Sounds are all around us and are useful sources of information for scientists. Unfortunately, we are living in an earbud society in which many youth and adults have “turned off their ears” and go through their daily lives not noticing the wonderful sounds occurring around them. A comprehensive, environmentally oriented STEM education project called “Global Soundscapes: Big Data, Giant Screens, and Open Ears!” recently completed several important milestones to establish an acoustic link back to nature and introduce a new, exciting STEM (science, technology, engineering, and math) field called soundscape ecology. Soundscape ecology is an emerging field that studies how soundscapes—the combination of all sounds occurring at a given place and time—can reflect ecological patterns and processes at various temporal and spatial scales. Through the lens of sound, we can assess biodiversity levels and ecosystem change all over the world, because a healthy habitat sounds different from one that is degraded. Funded by the National Science Foundation’s Advancing Informal STEM Learning program, the main goal of the Purdue University–led project has been to educate middle school–aged youth, high school students with visual impairment, and adults about soundscape ecology through four different informal learning components. Educational goals include raising awareness about one’s own acoustic surroundings and how a new STEM field is addressing challenging environmental problems through the lens of sound. The four components are:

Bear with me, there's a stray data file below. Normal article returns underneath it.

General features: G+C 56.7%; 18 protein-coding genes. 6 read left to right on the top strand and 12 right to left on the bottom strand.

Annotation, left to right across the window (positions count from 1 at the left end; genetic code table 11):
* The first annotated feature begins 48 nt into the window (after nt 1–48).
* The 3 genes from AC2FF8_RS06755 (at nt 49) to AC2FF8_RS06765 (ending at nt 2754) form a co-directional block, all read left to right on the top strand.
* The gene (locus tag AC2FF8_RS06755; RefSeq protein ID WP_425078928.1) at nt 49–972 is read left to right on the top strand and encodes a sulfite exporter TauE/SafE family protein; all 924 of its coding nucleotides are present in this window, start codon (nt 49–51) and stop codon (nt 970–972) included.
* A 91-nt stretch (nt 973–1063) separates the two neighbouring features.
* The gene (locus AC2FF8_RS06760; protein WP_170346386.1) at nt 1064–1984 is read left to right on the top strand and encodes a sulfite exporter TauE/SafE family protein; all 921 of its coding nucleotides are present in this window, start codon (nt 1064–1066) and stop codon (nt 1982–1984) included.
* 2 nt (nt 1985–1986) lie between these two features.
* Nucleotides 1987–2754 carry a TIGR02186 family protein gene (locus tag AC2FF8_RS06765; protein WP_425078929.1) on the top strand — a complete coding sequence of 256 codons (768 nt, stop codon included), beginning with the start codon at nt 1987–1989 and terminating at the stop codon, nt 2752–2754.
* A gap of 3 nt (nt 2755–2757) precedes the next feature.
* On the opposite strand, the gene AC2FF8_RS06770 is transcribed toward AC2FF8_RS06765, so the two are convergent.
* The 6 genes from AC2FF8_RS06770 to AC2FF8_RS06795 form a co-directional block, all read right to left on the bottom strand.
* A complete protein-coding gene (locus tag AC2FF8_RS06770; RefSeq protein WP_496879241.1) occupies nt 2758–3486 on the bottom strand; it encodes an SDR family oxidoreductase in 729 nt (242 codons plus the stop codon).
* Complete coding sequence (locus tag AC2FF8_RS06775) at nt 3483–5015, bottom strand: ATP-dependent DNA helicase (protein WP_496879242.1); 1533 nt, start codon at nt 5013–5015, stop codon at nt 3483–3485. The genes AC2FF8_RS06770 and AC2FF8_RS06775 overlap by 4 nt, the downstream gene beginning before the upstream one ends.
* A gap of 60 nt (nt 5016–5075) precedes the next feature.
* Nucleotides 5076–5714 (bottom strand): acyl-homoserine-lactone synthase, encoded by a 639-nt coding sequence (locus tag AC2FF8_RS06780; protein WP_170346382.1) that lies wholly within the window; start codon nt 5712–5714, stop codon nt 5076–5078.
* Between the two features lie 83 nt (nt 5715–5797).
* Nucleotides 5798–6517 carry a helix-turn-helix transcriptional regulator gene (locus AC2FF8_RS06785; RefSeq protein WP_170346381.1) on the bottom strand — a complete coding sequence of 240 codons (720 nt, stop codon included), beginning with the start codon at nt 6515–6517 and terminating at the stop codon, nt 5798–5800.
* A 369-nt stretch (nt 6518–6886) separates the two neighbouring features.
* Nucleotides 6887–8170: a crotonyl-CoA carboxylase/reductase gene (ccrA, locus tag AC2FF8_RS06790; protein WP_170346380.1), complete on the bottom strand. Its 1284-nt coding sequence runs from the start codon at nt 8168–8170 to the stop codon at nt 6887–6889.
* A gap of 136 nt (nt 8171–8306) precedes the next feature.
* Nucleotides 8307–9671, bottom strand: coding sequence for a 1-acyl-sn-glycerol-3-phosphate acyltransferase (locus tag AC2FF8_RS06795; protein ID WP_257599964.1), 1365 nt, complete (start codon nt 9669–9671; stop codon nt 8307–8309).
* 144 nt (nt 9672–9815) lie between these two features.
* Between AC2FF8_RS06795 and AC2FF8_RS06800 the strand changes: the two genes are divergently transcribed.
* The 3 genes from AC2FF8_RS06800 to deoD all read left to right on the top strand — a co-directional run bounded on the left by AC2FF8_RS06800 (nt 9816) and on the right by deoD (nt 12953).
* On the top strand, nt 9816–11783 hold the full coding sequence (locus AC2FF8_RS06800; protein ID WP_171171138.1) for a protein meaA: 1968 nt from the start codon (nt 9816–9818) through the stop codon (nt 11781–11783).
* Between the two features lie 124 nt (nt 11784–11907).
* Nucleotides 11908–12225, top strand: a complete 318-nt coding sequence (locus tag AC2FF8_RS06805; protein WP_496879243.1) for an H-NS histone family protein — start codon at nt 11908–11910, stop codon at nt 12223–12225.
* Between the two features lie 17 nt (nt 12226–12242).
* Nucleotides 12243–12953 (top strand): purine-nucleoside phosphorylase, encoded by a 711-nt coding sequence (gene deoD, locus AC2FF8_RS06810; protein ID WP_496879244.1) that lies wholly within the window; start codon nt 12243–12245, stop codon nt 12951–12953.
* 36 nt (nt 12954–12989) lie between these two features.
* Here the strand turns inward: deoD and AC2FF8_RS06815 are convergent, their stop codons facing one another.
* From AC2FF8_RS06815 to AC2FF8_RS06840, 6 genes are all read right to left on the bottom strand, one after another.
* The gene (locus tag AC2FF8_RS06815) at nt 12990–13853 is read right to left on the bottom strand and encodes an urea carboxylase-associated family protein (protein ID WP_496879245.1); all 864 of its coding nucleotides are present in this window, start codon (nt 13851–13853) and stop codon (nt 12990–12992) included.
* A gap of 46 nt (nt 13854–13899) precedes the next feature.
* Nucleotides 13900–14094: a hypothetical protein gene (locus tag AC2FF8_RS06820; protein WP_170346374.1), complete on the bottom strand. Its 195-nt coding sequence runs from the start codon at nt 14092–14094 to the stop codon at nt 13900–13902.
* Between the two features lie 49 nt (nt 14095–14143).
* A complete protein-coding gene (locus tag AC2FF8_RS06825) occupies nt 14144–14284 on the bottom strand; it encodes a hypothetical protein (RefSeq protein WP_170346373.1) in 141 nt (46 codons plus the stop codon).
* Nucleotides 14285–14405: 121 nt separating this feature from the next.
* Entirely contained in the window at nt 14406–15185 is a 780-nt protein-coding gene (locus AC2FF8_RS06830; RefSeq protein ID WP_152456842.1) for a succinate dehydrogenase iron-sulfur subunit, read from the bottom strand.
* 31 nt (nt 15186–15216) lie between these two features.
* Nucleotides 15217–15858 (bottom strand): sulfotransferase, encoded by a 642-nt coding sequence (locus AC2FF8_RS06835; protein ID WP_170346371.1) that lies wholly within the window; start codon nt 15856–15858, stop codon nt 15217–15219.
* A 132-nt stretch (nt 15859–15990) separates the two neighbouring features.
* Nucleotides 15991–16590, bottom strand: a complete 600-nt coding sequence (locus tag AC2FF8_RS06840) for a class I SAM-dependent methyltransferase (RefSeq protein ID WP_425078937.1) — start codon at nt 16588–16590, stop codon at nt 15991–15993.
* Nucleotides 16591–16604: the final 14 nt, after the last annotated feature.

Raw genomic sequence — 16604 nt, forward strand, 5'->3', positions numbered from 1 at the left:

The interactive IMAX movie The Global Soundscapes! A Mission to Record the Earth, which premiered in late 2016 in 10 science theaters across North America. It introduces the field of soundscape ecology to school groups and museum visitors while a trained science educator, who plays the role of a field ecologist, engages with the audience. The movie transports viewers to different ecosystems by immersing them in the soundscapes of the wild jungles of Costa Rica, Hawaiian coral reefs, and the expansive grasslands of Mongolia.
An online, directed-discovery MOOC (massive open online course) called iListen.org, which presents youth with learning activities allowing them to conduct virtual experiments with acoustic data used by scientists in the interactive movie.
A citizen science–based recording app called Record the Earth allows everyone with a cell phone or tablet to record their own soundscapes, archive them, and upload recordings to an online map used by Purdue scientists. Users can also analyze associated social science data, such as displaying places in the world where “soundscapes make people happy.”
During formative and summative evaluations of the interactive movie and YELLs, we found that participants learned the following core ideas:
Movie and YELL audiences comprehended the scientific terminology introduced to them.
Participants could connect how ecologists use sound as a data source to address a variety of environmental problems.
They understood the high-level scientific discovery process—namely, how digital data were being collected, analyzed, and interpreted in the context of environmental research questions.
The immersive experiences and active listening increased their awareness of sound around them, which also improved their appreciation of nature.
Observing scientists and using authentic technologies, such as recording devices and software that ecologists employ to study nature through sound, increased participants’ interest in STEM fields.
Bryan Pijanowski (firstname.lastname@example.org) is director of the Center for Global Soundscapes and professor in the Department of Forestry and Natural Resources at Purdue University in West Lafayette, Indiana. Maryam Ghadiri (email@example.com) is a postdoctoral researcher at the Center for Community and Citizen Science at University of California, Davis, in Davis, California.